Here is a Zephyrette at Franklin back in the day

zephyr at franklin

On Fulton Street, there was a piece of the old Fulton Street El left in place used for walkways to reach the North side of Fulton Street.  It was there for almost 50 years after the El was removed.

franklin entrance

Here are standards at Franklin

stds at frnklin

Here are two shots coming into Franklin 

Low V's

cross atlantic

More modern equipment

into franklin


At Dean Street just South of Franklin, the Northbound track switched over to the Southbound track to continue the short distance into Franklin. Here is a couple of shots of the Dean Street area.

lving dean st

leaving Dean st

At Dean Street


South of Dean street, the line was operated as a two track line. Southbound Shuttles would crossover just before the Malbone st Curve into Prospect Park and discharged passengers on the island platform.   The Northbound local track just South of Prospect Park was used as a layup for a shuttle train. I remember seeing the Zephyrette there.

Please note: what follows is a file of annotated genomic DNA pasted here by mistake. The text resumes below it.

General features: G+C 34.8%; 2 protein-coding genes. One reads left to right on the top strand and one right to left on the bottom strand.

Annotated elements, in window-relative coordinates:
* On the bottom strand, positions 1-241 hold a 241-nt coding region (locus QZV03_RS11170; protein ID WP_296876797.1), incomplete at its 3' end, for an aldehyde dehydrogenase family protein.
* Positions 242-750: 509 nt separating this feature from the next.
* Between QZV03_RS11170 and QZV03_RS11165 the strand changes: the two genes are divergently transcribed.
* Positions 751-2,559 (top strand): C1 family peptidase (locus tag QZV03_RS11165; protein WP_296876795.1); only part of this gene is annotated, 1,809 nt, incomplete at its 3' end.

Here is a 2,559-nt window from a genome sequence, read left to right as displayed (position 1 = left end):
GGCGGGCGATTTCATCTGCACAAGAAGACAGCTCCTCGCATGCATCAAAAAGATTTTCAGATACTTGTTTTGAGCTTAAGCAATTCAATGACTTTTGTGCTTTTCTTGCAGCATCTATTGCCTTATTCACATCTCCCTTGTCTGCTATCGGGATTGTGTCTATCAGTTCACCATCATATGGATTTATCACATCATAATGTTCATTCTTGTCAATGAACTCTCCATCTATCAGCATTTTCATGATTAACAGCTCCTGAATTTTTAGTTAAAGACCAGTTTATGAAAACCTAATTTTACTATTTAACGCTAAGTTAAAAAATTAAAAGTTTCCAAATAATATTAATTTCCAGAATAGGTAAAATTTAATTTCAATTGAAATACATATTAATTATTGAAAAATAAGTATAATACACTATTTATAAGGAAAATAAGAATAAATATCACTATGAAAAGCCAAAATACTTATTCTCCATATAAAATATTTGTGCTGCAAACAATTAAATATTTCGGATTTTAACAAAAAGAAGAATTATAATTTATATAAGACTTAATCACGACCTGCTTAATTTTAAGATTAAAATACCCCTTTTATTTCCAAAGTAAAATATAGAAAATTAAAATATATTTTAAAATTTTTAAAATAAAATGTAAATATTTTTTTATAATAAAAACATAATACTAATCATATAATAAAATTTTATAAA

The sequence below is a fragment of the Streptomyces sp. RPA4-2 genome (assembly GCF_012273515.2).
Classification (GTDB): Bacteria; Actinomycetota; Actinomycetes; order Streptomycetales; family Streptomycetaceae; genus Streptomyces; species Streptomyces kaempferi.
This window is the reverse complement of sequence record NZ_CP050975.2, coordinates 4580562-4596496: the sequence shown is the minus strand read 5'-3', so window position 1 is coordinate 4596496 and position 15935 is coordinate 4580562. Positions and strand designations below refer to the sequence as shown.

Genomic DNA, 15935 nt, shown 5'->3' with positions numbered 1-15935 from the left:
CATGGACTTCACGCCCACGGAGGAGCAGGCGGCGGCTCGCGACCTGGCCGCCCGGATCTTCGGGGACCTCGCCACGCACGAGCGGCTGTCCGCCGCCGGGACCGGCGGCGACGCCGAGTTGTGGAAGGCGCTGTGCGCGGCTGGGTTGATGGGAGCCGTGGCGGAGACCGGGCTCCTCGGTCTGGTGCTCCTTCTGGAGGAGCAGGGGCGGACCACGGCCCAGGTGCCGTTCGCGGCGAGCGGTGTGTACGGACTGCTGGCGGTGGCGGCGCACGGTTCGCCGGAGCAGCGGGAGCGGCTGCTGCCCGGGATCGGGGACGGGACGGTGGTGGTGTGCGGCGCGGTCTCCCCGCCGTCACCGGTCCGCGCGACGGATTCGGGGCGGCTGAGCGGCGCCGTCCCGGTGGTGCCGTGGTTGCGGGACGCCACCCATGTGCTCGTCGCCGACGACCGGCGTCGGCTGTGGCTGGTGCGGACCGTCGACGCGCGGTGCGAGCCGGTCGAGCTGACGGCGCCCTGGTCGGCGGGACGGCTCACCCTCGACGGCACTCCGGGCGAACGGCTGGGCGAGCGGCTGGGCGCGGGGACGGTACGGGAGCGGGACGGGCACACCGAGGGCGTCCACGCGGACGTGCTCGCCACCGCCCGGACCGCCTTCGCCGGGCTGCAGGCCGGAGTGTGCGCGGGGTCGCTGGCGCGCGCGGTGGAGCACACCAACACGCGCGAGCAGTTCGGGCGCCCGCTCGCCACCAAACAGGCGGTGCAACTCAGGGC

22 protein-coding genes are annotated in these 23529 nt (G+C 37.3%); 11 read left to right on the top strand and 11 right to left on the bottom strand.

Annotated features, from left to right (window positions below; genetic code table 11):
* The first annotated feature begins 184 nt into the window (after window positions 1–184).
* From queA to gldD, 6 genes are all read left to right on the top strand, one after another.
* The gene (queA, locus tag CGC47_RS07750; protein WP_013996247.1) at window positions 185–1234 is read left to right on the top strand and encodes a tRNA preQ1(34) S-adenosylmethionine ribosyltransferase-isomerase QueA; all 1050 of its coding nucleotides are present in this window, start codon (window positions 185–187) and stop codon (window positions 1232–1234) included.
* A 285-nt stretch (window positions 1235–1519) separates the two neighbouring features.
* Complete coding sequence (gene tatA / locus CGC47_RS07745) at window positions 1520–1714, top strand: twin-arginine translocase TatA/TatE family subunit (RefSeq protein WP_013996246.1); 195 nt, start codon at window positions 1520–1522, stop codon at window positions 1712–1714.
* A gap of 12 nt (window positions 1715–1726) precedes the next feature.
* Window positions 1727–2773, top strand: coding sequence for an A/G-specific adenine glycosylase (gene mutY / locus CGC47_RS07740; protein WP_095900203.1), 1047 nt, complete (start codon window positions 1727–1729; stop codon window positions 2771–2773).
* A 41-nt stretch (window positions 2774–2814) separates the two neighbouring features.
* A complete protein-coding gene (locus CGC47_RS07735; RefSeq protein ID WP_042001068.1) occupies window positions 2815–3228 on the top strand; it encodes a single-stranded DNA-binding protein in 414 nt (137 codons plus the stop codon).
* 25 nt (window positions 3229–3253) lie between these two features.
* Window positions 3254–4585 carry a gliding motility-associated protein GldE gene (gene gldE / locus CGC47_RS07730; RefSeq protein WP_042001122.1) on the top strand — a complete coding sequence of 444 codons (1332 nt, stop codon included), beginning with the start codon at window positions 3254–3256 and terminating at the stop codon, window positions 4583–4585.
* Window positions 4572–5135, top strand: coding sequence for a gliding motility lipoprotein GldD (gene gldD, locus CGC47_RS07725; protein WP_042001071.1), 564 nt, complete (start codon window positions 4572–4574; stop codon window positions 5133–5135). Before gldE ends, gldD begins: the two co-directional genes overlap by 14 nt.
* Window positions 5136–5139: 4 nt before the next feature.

There was a Franklin service that did go South of Prospect park . It Operated on the Southbound Express track and entered Prospect park using the infamous Malbone st tunnel.  

The El service that connected with the Fulton El at Franklin ended when the BRT extension was placed in Service serving 7th ave and Atlantic avenue into Dekalb. That was in late 1920. A BMT map from 1922 or so still showed the el connection, showing a single dot for the stop. A subsequent map from 1928 till showed the connection but now showed the station as two seperate stops. The map stayed that way for a while after that. Before the turn of the century, the Brighton Franklin route connected with the LIRR at atlantic Ave. when that arrangement stopped after LIRR had control of the Manhattan Beach line, the connection was made to the Fulton El . Appears that it was used for about 20 years.  




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Last edited by LIRR Steamer

Hello Ben F and all

There was some controversy about whether this BMT Blue Bird Unit photo was taken at East New York Junction of the BMT Jamaica EL Station there,  or at Queens Plaza as I always stated it was located at.